Cover Image: Breaking the Lore

Breaking the Lore

Pub Date:   |   Archive Date:

Member Reviews

I realize I cannot enjoy everything I read and I had requested this one solely on the line Douglas Adams meets Neil Gaiman. The characters felt a little flat in this one and I just couldn't find myself excited to pick it up to read. I just wasn't vibing with the way the two genres were meshing, which could totally be based on my attitude at the time and not the book itself. I will still keep this in mind for patrons who are looking for a pairing of the two genres.
Was this review helpful?
Unfortunately, the topic of police procedures dealing with mystical creatures was not as funny as I thought it would be. It was hard to get invested in the story because the characters were very flat, and I felt no connection to them, which is important even in a silly story like this.

Still, it’s a fun easy read for anyone looking to pick up something light.
Was this review helpful?
I rarely listen to audiobooks so I wasn't so sure that I would like it but I really enjoyed the whole story. If like me you enjoy police investigations and urban fantasy, you'll be thrilled! A real game-changer was the narrator, John Last, who did an excellent job at acting all the jokes, intonations, voices, and accents. I also felt back in Manchester for a while which was truly pleasing (fairies deaths aside). A very good discovery all in all! Thank you, NetGalley and An Inspector Paris Mystery for this audio!
Was this review helpful?
I received the audio book Breaking the Lore by Andy Redsmith from NetGalley for review.  It was original and creative.  This urban fantasy that combined a detective story with the supernatural was light hearted and funny.  As a detective, how would you investigate the murder of a tiny fairy?  And how would you handle the elves and dwarves that show up for protection?  I enjoyed this easy listen.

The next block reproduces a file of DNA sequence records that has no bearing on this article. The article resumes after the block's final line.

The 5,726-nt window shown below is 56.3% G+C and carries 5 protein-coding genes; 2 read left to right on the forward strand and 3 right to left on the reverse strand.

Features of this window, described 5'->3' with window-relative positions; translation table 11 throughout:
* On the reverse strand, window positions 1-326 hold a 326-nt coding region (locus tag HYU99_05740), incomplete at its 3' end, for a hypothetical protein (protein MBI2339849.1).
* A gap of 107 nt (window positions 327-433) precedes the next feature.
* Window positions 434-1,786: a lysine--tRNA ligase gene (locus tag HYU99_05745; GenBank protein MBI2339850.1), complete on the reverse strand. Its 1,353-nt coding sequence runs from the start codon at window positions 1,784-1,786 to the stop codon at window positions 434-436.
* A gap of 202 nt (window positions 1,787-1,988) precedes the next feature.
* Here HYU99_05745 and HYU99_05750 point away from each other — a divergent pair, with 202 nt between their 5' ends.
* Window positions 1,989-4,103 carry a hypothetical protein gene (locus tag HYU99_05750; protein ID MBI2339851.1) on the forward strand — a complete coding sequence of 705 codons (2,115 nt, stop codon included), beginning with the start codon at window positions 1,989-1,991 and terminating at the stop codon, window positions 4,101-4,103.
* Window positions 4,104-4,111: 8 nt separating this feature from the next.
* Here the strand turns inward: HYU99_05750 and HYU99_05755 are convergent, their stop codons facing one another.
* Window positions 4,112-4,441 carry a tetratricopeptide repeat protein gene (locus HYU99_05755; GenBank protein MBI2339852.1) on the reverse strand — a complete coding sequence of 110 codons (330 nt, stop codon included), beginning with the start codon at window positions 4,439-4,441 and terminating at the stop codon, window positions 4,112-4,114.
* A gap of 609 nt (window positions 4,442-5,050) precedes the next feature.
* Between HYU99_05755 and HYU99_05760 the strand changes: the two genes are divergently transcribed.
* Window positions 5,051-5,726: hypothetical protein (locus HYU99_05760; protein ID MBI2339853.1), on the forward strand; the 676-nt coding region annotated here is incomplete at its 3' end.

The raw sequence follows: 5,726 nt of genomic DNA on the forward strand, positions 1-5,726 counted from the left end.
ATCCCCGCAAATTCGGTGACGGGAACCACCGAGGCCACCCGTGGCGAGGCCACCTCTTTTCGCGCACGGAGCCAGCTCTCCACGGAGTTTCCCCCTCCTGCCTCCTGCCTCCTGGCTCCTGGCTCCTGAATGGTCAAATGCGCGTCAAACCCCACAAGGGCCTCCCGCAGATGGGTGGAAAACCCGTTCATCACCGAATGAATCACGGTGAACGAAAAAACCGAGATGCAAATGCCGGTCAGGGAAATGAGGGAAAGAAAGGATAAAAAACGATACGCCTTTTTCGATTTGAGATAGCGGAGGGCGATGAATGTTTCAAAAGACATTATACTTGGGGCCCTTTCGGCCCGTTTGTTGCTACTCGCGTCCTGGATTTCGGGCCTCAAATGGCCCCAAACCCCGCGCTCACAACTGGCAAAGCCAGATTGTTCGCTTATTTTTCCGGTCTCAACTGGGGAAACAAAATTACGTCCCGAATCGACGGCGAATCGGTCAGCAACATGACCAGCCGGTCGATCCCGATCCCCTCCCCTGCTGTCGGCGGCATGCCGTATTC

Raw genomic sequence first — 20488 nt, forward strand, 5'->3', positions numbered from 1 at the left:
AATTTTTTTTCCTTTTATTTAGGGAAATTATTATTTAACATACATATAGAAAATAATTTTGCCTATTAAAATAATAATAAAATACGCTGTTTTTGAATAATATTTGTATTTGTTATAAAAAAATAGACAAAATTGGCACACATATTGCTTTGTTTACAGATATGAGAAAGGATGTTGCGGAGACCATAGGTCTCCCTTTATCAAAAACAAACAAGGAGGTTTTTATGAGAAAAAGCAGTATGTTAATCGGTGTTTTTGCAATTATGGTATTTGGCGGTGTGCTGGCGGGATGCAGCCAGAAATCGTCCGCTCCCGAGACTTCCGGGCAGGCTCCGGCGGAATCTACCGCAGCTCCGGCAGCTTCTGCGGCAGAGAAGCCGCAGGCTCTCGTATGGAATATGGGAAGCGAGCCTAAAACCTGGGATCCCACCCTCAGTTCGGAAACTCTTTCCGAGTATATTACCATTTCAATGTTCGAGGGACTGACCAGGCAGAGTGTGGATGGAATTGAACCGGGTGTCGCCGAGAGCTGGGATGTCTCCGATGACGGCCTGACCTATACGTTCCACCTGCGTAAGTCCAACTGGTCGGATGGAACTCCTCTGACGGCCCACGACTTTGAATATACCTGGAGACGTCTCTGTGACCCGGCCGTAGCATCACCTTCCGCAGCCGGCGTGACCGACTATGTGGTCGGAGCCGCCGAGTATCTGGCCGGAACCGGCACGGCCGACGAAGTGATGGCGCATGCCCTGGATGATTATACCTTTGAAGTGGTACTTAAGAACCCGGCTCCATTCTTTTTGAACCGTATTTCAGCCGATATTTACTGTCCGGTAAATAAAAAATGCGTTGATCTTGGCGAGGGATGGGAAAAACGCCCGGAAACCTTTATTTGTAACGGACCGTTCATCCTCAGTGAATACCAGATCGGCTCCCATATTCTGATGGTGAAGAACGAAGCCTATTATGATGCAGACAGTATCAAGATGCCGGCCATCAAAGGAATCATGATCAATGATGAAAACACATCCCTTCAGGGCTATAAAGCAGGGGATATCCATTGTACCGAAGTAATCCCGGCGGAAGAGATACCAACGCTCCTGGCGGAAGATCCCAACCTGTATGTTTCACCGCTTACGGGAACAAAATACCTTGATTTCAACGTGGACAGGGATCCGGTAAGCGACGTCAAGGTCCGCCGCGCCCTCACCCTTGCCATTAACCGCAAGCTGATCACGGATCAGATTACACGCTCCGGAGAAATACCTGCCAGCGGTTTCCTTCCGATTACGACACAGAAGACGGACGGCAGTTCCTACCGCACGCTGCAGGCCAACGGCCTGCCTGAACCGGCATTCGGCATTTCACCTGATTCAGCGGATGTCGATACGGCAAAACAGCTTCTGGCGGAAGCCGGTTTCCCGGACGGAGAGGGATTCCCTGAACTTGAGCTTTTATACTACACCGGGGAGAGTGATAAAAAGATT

Was this review helpful?
Breaking The Lore by Andy Redsmith is an extremely clever fantastical urban mystery. Inspector Nick Paris is the British version of Humphrey Bogart from the Maltese Falcon. He is a man's man who enjoys his whiskey and has no time for nonsense; that is until the murder of a fairy. Yep, a Tinkerbell size fairy. 

Then as dwarves, elves and witches are looking to Nick for a safe haven from the demons attacking their realm we meet my favorite character, Malbus the talking chain smoking crow.

As outlandish as this creative story may sound I have to applaud narrator John Last for giving a hard drinking skeptic tone to Nick and then a harsh gravelly voice to the snarky Malbus. Alice in Wonderland meets Game of Thrones with a lot of comedic relief in Book One of this fun new series.

I received a free copy of this audiobook from Saga Egmont Audio via #NetGalley for a fair and honest review. All opinions are my own.
Was this review helpful?
The urban fantasy novel, Breaking the Lore, is the first book of The Inspector Paris Mystery series, and likely to appeal to fans of Ben Aaronovitch's Rivers of London series. It follows the adventures of Inspector Nick Paris, who unexpectedly finds himself immersed in a case that involves a dead fairy, dwarves, elves and a talking crow. It's a fun romp, even if the humor is a bit crude and one has to be very good at suspending disbelief to swallow parts of it.
Was this review helpful?
Breaking the Lore is exactly the type of urban fantasy I would expect to read in an American setting and I cannot express how refreshing it was to read one set in Manchester. John Last's narration added to the Britishness of the narrative, particularly when it came to giving Nick Paris a voice. 

The inclusion of so many different characters made the story engaging and incredibly fast paced as there were so many things to introduce and new directions to take the plot in.